To be honest, I was skeptical about how much I would like Paris. I’d been travelling all summer and had seen so many incredible European cities, but I dreaded the throngs of tourist I knew I’d find in perhaps the most popular vacation destination in the world. I was even going in late summer, at the peak of tourist season. But I arrived, and I was wowed. It probably didn’t hurt that I made sure to get a crepe around the corner from my hotel before setting out to see the city. Then I rented a bike, and deposited it minutes later when I decided it’d be counterproductive to try to take in the scenery and navigate two wheels at the same time. I knew this was just an intro; I only had 2 and a half days before my flight back to the US, and was happy with whatever I experienced in that time. Paris is entirely satisfying just to walk around and look at, which is exactly what I did on my first day. On my way by, I stopped into the Orangerie Museum, where the 8 panels of Monet’s “Waterlillies” are displayed. I walked through gardens and up the Champs Elysees to the Arc de Triomphe which was magnificent in its grandeur. I looked at my watch and the descending sun, and knowing the queue for the Eiffel tower was always monsterous, I hedged my bets and headed there anyways, fingers crossed that I may be able to see the sunset from the tower. Although the top was at capacity by the time I got in, I ran up the 669 steps to the second floor of the tower just in time. The eiffel tower, as cliche as it may be, is magical in its design, an immense monument with no practical use outside of its own appreciation. Then on every hour once the sun goes down, the tower illuminates in a twinkle for 10 minutes. I then meandered through the street market at the base of the tower, trying and buying some delectable nougat to take home. On the walk back to my hotel I walked into and of course joined an impromptu dance party on the bank of the Seine thanks to a street performer playing brazilian music. In minutes there were 20 of us of all nationalities dancing and singing under the stars.
The next day I was ready to explore by bike seeing as I’d gotten my initial “ooh’s” and “aah’s” out the day before. I headed down to the garden of Luxemborg after swinging through a street market. Although the markets of Paris are famous for their number and variety, this was unfortunately vacation time for many sellers so the one I visited was sparse. I then headed with anticipation to the Musee d’Orsay. If you’ve never been to Paris, it’s likely that you’re never heard of the Orsay, being shadowed by its older sibilng the Louvre. The Louvre is definitely impressive, but what many people don’t know is that it’s collection dates only to the 18th century. I enjoyed it from a historical standpoint, but in terms of pure appreciation of the art, I much prefer that of the 19th and 20th centuries, and for that the Orsay is a mecca. It is a massive museum, holding the largest collection of impressionist and post-impressionist masterpieces in the world. As soon as I left I wanted to go back. Especially in the winter when the crowds are more manageable.
After making time for “the best croissant in Paris” (it was that good) I let Rick Steves (well his Audio Europe App) guide me on a tour of Historic Paris, first to Notre Dame, then to the Deportation Memorial, through the Latin Quarter, down Ile de la Cite and into the Sainte Chapelle. The Notre Dame was massive and beautiful, but the Sainte Chapelle was exquisite in its intracacy. It’s a chapel lined entirely with stained glass windows, each panel depicting a scene from the bible. I then took myself out to a dinner of duck salad with baguette, finished off with crepes suzette, and called it a night – I had an early morning date with the Louvre.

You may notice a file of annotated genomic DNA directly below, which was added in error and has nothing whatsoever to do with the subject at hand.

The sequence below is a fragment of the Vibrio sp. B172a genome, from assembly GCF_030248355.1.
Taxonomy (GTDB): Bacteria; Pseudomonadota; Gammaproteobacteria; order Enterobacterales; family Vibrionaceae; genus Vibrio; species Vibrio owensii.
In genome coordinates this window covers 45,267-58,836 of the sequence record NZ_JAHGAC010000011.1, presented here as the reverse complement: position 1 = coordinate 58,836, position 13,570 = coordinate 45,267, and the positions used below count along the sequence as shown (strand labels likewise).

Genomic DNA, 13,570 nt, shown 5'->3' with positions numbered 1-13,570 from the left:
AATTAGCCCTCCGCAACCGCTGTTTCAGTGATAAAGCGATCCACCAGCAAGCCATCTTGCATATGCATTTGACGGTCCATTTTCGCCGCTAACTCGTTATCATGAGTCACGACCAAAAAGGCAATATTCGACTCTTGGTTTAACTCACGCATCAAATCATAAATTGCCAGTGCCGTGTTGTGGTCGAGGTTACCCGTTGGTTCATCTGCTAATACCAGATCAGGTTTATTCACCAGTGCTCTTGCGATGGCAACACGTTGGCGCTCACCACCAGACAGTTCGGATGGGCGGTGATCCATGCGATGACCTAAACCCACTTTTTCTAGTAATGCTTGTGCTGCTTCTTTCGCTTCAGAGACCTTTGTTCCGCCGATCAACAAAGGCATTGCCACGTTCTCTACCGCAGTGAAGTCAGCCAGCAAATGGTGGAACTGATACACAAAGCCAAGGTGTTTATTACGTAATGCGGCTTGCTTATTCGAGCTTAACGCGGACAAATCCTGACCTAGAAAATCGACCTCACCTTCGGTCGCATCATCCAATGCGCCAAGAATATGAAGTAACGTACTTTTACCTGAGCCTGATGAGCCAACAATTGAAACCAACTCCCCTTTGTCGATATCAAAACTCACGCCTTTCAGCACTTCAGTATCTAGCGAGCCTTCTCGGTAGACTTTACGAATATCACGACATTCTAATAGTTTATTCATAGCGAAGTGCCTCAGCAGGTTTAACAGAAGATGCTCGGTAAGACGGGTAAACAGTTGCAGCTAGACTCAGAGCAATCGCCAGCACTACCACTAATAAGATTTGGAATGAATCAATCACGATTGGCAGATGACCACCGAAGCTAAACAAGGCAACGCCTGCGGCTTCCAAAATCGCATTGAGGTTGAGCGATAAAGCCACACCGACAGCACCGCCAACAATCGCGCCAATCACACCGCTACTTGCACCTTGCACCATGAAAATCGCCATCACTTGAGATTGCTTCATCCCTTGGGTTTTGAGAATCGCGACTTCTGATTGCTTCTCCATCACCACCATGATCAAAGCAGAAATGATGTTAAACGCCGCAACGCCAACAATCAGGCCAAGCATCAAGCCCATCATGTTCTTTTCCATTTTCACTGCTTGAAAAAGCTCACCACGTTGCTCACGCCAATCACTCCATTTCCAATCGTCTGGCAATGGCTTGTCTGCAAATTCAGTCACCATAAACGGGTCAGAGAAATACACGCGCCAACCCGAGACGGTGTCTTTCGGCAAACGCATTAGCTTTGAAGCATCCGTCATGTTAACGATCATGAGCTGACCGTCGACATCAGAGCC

Paris in the early morning is magical. I’ve come to the conclusion that if it wasn’t for the fact that nothing was open, the most special time to experience a city would be from about 2-8am. I stood in the center of the Louvre Palace alone with the pigeons, then hung out at the Pyramide while waiting for the Mueseum to open. And you know what, the Mona Lisa is absolutely compelling. Whether it deserves to be the most famous painting in the world is up for discussion, but it was truly amazing to see it with my own eyes (under a layer of bullet proof glass). Rick Steves showed me through the highlights of the rest of the Louvre as it’s much too massive to see all of, then I had a few more hours of bike exploring left before my flight back to Maine. I thought I would be ready to leave the chaos of constant travel for the same bed I’d slept in every summer since I was 4, but frankly I was a little melancholy. Walking out of a train station to a new city, mountain town or the middle of nowhere always puts a smile on my face, even if I have no clue where I’m going or what I’m going to encounter along the way. The unknown is full of possibility, and I’ve got so much more ahead. But I’ve used up every one of my 90 Schengen Tourist Visa days up and I thankfully for a family that will welcome me with open arms and a room in a cabin on the lake in Maine. I’ll be so appreciative to have friends and family around, that feeling of deep connection so often absent in solo travel. And I’ll the have comfort, space and time to literally and figuratively unpack from the 4 months in Europe and repack for the 8 months ahead in Nepal and Spain. Au Revoir Europe, I’ll see you again real soon!